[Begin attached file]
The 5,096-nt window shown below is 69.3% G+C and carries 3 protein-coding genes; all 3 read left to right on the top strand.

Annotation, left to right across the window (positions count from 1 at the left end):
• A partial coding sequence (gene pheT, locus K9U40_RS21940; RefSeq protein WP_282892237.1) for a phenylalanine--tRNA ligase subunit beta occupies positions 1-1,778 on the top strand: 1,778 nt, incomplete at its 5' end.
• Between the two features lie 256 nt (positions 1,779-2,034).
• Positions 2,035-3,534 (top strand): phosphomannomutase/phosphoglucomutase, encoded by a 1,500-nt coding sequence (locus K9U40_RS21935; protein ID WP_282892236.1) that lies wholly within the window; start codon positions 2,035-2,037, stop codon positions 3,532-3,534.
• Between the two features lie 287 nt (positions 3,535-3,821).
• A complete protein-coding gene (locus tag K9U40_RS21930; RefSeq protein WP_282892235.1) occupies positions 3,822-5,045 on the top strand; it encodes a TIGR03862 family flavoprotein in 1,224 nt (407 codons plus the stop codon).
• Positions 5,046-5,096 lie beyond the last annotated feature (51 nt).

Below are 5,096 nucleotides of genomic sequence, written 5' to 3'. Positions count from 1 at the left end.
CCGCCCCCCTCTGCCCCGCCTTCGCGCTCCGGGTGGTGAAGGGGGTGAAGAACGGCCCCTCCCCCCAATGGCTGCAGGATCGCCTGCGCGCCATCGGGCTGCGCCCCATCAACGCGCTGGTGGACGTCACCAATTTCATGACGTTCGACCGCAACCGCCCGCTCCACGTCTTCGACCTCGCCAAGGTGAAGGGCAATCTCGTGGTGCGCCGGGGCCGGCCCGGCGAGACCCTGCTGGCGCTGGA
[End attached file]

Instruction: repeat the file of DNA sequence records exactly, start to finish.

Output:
The 5,096-nt window shown below is 69.3% G+C and carries 3 protein-coding genes; all 3 read left to right on the top strand.

Annotation, left to right across the window (positions count from 1 at the left end):
• A partial coding sequence (gene pheT, locus K9U40_RS21940; RefSeq protein WP_282892237.1) for a phenylalanine--tRNA ligase subunit beta occupies positions 1-1,778 on the top strand: 1,778 nt, incomplete at its 5' end.
• Between the two features lie 256 nt (positions 1,779-2,034).
• Positions 2,035-3,534 (top strand): phosphomannomutase/phosphoglucomutase, encoded by a 1,500-nt coding sequence (locus K9U40_RS21935; protein ID WP_282892236.1) that lies wholly within the window; start codon positions 2,035-2,037, stop codon positions 3,532-3,534.
• Between the two features lie 287 nt (positions 3,535-3,821).
• A complete protein-coding gene (locus tag K9U40_RS21930; RefSeq protein WP_282892235.1) occupies positions 3,822-5,045 on the top strand; it encodes a TIGR03862 family flavoprotein in 1,224 nt (407 codons plus the stop codon).
• Positions 5,046-5,096 lie beyond the last annotated feature (51 nt).

Below are 5,096 nucleotides of genomic sequence, written 5' to 3'. Positions count from 1 at the left end.
CCGCCCCCCTCTGCCCCGCCTTCGCGCTCCGGGTGGTGAAGGGGGTGAAGAACGGCCCCTCCCCCCAATGGCTGCAGGATCGCCTGCGCGCCATCGGGCTGCGCCCCATCAACGCGCTGGTGGACGTCACCAATTTCATGACGTTCGACCGCAACCGCCCGCTCCACGTCTTCGACCTCGCCAAGGTGAAGGGCAATCTCGTGGTGCGCCGGGGCCGGCCCGGCGAGACCCTGCTGGCGCTGGA